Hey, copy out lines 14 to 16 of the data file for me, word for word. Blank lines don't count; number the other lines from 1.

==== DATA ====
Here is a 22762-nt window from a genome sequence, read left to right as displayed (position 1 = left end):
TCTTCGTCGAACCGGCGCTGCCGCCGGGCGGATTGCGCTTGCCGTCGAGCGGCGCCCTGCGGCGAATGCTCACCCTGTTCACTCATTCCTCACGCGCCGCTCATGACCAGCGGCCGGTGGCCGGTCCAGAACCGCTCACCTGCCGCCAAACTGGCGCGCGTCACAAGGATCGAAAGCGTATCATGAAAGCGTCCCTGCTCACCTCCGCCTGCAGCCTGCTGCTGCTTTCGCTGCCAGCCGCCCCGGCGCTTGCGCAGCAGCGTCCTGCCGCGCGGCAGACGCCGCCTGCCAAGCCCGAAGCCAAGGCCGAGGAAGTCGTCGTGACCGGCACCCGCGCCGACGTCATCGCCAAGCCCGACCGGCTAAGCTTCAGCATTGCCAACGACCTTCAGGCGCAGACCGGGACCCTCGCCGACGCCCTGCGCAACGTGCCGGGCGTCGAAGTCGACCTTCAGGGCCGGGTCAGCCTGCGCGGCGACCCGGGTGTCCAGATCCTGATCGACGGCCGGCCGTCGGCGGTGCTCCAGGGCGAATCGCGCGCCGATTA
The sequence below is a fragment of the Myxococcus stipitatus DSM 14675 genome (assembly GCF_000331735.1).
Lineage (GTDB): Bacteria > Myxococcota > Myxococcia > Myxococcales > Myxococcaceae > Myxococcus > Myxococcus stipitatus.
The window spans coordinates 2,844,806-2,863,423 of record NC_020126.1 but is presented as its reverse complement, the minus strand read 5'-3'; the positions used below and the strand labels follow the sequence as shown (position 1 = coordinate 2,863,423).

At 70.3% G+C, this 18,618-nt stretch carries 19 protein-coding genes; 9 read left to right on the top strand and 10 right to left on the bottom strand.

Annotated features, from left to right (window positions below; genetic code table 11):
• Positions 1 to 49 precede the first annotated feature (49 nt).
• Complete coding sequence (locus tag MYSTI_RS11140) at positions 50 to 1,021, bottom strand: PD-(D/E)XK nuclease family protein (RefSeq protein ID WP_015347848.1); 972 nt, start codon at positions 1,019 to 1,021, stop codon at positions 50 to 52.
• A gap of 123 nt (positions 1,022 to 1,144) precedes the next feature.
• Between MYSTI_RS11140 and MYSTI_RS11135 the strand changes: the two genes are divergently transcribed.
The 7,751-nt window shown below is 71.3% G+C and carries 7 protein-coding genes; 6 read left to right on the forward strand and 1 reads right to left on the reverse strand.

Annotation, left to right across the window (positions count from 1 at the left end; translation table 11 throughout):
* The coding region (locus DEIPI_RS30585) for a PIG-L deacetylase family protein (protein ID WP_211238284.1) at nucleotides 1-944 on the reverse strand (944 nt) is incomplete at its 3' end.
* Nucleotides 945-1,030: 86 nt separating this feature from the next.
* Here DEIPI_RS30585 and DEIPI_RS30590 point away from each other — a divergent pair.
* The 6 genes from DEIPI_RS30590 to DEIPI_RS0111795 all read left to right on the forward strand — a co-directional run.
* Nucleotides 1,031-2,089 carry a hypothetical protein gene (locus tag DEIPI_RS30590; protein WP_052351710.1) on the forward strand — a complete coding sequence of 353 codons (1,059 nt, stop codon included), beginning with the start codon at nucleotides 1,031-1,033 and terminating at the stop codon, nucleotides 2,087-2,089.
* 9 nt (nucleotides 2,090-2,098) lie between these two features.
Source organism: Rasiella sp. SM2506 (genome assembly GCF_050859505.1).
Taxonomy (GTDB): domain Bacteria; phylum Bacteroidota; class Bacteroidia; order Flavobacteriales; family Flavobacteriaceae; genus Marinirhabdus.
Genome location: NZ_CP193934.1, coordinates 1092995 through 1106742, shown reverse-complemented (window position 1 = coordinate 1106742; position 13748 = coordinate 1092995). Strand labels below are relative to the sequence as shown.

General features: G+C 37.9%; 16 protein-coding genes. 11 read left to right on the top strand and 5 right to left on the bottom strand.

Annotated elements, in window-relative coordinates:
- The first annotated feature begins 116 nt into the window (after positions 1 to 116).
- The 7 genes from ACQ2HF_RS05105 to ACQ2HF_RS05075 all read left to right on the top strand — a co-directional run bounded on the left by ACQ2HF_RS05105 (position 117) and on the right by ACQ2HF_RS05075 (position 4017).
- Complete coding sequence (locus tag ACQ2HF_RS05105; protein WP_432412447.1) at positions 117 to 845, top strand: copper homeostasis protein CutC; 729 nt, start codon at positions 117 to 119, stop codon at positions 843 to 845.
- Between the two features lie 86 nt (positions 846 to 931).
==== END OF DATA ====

* The coding region (locus DEIPI_RS30585) for a PIG-L deacetylase family protein (protein ID WP_211238284.1) at nucleotides 1-944 on the reverse strand (944 nt) is incomplete at its 3' end.
* Nucleotides 945-1,030: 86 nt separating this feature from the next.
* Here DEIPI_RS30585 and DEIPI_RS30590 point away from each other — a divergent pair.